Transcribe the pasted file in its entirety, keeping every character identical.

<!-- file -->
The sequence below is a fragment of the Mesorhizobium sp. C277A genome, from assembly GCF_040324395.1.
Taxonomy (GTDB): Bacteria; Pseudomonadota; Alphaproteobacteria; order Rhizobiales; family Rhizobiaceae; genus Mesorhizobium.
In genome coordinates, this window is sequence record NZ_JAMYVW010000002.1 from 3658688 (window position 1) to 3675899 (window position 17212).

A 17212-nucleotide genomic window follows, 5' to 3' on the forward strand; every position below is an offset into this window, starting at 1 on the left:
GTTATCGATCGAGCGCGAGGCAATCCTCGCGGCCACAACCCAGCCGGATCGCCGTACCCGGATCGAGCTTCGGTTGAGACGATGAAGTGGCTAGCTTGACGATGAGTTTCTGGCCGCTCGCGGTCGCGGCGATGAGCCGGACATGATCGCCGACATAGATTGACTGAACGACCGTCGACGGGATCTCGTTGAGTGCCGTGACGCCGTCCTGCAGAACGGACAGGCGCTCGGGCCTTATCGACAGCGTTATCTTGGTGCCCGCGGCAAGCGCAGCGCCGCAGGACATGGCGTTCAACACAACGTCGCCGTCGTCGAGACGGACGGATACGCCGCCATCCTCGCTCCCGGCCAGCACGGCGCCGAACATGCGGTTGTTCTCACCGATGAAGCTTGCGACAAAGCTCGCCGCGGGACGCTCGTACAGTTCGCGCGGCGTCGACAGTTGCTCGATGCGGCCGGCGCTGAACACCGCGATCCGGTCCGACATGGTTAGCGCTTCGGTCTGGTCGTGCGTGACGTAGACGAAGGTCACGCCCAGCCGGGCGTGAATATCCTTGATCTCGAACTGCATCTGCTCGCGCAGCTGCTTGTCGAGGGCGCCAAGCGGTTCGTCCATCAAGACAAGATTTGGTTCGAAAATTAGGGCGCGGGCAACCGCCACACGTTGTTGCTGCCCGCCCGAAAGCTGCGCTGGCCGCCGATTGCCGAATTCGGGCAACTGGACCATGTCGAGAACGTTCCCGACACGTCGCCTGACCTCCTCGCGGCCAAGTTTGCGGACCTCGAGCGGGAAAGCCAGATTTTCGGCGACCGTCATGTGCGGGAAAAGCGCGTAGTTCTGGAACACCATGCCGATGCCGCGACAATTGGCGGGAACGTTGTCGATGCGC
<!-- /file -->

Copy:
The sequence below is a fragment of the Mesorhizobium sp. C277A genome, from assembly GCF_040324395.1.
Taxonomy (GTDB): Bacteria; Pseudomonadota; Alphaproteobacteria; order Rhizobiales; family Rhizobiaceae; genus Mesorhizobium.
In genome coordinates, this window is sequence record NZ_JAMYVW010000002.1 from 3658688 (window position 1) to 3675899 (window position 17212).

A 17212-nucleotide genomic window follows, 5' to 3' on the forward strand; every position below is an offset into this window, starting at 1 on the left:
GTTATCGATCGAGCGCGAGGCAATCCTCGCGGCCACAACCCAGCCGGATCGCCGTACCCGGATCGAGCTTCGGTTGAGACGATGAAGTGGCTAGCTTGACGATGAGTTTCTGGCCGCTCGCGGTCGCGGCGATGAGCCGGACATGATCGCCGACATAGATTGACTGAACGACCGTCGACGGGATCTCGTTGAGTGCCGTGACGCCGTCCTGCAGAACGGACAGGCGCTCGGGCCTTATCGACAGCGTTATCTTGGTGCCCGCGGCAAGCGCAGCGCCGCAGGACATGGCGTTCAACACAACGTCGCCGTCGTCGAGACGGACGGATACGCCGCCATCCTCGCTCCCGGCCAGCACGGCGCCGAACATGCGGTTGTTCTCACCGATGAAGCTTGCGACAAAGCTCGCCGCGGGACGCTCGTACAGTTCGCGCGGCGTCGACAGTTGCTCGATGCGGCCGGCGCTGAACACCGCGATCCGGTCCGACATGGTTAGCGCTTCGGTCTGGTCGTGCGTGACGTAGACGAAGGTCACGCCCAGCCGGGCGTGAATATCCTTGATCTCGAACTGCATCTGCTCGCGCAGCTGCTTGTCGAGGGCGCCAAGCGGTTCGTCCATCAAGACAAGATTTGGTTCGAAAATTAGGGCGCGGGCAACCGCCACACGTTGTTGCTGCCCGCCCGAAAGCTGCGCTGGCCGCCGATTGCCGAATTCGGGCAACTGGACCATGTCGAGAACGTTCCCGACACGTCGCCTGACCTCCTCGCGGCCAAGTTTGCGGACCTCGAGCGGGAAAGCCAGATTTTCGGCGACCGTCATGTGCGGGAAAAGCGCGTAGTTCTGGAACACCATGCCGATGCCGCGACAATTGGCGGGAACGTTGTCGATGCGC